Sounds easy, right? Just a few minutes of time and you’re suddenly an ‘Eclipse Boss’. Years from now you can boast to your grandchildren about that time back in ’15 when you viewed the shortest lunar eclipse of the century. Be sure to throw in something like, “They don’t make eclipses like that anymore, I tell ya.” And all you have to do to join this elite eclipse club is (somehow!) manage to ignore that Twitter Notification tab for five minutes.

There are a couple of stipulations though, primarily – where you live…


Western North America, eastern Asia, Australia, New Zealand: You’re in the club! Europe, Africa and the Middle East: Better luck next century.

Another stipulation: How early are you willing to get out of bed…on a Saturday? Folks in Australia, New Zealand, eastern Asia, no worries, you’ll get the best view and, for you, the eclipse will take place after sunset. North Americans, for you, this is gonna require a little effort, your eclipse will take place before sunrise. I know, I know. But wait! Don’t give up just yet. There’s an added bonus! Check this out…


See that narrow band across North America and across Asia labeled ‘U3’? If you happen to live along that band you just might, maybe, be in position to witness selenelion (that’s a thing when, thanks to atmospheric refraction, an eclipsed Moon and the Sun both appear above the horizon simultaneously). It’s kinda rare, and that possibility alone has to be worth getting out of bed a bit early? Right? And you don’t have to be directly along U3! Folks anywhere on the map between U1 and U4, given clear skies and an unobstructed horizon, might have some chance (maybe!) of seeing a partially eclipsed moon and the sun in the same sky. It could happen! (Maybe.) (Disclaimer #2: Ok, I’ll admit that even if you’re along the U3 path, the short duration of this very shallow eclipse might make selenelion a bit, you know, tricky to observe, but don’t focus on that. Besides, you’re not good at focusing anyway. Just enjoy!)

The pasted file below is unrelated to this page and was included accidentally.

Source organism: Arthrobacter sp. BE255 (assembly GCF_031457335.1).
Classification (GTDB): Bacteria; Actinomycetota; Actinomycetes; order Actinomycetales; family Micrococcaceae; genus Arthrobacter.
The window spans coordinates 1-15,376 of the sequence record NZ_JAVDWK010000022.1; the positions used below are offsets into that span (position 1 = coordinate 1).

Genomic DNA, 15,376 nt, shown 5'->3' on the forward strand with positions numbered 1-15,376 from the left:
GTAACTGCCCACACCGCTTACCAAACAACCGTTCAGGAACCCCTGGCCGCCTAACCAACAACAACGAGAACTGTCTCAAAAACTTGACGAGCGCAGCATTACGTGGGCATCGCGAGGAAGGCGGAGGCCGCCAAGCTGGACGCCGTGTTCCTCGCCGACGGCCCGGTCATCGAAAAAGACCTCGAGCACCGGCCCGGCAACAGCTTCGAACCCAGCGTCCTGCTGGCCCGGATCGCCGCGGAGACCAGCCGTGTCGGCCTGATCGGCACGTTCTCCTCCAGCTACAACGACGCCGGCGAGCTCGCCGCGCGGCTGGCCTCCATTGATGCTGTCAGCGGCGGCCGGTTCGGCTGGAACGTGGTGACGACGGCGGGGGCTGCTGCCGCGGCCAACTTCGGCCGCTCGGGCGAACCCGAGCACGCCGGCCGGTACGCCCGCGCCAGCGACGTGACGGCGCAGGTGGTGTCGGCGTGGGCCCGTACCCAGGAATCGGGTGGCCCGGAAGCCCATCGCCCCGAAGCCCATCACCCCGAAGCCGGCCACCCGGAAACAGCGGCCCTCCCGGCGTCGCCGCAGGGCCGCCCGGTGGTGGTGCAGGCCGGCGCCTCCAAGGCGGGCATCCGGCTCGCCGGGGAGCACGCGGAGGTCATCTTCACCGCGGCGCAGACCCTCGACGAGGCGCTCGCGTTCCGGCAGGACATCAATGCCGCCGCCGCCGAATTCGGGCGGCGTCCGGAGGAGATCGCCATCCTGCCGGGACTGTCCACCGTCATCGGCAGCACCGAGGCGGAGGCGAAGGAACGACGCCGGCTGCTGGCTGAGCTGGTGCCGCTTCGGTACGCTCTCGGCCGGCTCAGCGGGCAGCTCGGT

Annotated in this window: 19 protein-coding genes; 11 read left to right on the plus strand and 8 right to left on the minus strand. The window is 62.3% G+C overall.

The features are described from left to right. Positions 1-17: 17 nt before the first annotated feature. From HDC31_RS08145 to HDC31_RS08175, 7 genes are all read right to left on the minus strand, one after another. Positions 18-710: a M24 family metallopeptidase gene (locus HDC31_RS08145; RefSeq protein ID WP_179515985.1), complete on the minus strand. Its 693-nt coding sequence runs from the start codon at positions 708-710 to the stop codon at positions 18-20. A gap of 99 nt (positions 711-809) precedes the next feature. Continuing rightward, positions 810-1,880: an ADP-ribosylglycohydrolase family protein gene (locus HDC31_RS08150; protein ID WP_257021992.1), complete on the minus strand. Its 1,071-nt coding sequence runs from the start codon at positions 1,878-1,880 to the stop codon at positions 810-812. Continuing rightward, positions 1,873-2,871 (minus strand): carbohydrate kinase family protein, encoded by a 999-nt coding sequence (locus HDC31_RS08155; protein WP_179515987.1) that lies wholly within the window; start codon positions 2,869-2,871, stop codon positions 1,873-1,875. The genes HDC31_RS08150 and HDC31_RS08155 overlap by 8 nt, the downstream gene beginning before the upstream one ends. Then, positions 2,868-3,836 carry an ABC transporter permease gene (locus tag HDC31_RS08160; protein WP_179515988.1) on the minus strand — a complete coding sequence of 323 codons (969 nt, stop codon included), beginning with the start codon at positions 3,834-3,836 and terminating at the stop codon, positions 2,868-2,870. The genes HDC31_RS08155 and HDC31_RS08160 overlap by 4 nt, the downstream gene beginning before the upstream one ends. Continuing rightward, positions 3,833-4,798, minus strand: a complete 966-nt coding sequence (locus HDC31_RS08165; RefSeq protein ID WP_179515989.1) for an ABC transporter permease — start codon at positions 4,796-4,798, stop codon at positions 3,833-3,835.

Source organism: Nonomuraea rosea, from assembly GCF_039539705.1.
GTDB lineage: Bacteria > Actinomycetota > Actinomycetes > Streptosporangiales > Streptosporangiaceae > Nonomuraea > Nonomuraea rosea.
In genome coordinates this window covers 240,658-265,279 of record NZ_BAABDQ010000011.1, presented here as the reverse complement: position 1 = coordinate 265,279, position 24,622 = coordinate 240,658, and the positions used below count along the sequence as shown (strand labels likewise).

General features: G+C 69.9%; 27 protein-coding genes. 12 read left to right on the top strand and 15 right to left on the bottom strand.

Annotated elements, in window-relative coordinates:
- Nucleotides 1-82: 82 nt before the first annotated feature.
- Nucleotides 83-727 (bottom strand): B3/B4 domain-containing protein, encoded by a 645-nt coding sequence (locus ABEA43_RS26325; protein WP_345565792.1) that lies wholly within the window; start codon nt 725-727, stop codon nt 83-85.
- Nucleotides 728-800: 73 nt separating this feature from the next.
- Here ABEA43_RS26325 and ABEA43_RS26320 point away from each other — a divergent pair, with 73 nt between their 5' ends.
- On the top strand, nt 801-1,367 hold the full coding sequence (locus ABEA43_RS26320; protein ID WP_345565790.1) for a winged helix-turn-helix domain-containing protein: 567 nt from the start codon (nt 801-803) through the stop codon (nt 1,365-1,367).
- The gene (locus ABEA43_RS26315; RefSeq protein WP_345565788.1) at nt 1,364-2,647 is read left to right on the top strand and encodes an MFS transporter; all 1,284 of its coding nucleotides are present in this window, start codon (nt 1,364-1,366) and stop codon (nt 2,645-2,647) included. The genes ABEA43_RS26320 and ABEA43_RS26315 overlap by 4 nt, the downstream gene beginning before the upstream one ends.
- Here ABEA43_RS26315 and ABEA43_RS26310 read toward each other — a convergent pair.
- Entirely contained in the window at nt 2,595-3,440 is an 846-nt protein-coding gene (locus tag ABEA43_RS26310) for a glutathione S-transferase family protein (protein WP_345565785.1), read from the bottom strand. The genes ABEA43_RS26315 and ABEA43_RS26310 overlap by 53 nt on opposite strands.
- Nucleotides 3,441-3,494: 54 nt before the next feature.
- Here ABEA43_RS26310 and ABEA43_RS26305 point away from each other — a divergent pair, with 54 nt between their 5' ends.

For exact lunar eclipse times for your location, to learn about tetrads, and for more cool maps and graphs check out NASA’s Ask An Astronomer.

Image Credits:

Dec 20, 2012 total lunar eclipse over Sagamihara, Japan: NASA/MSFC/Alphonse Sterling

First Map: Larry Koehn

Second Map: Fred Espenak, NASA/Goddard Space Flight Center

Volcán de Colima

César Cantú Strikes Again!


The Colima Volcano with lightning arcing through a plume of ash, captured March 29, 2015 by César Cantú.

Known also as the Fire Volcano, Volcán de Colima, located about 301 miles west of Mexico City, is one of the most active volcanoes in North America. Since its first documented eruption in 1576 Volcán de Colima has erupted more than 40 times, and it’s at it again currently spewing out large plumes of ash nearly 3 kilometers into the air.

Luckily for us, astrophotographer César Cantú, of Juárez, is there to capture the action. And wow! What a capture! How can lightning strike in an ash cloud? According to a March 31 article at Universe Today, “Through friction, particles of the ash can charge each other by rubbing against each other during the eruption. When the energy is discharged, it can create lightning bolts.”

To see the volcano in action check out this video Cantú captured on the night of March 29…

To see more of Cantú’s work you can visit his website, or his YouTube channel. You can also check out my two previous posts on his work titled 7,000 Miles of Clear Skies, and Cielito Lindo.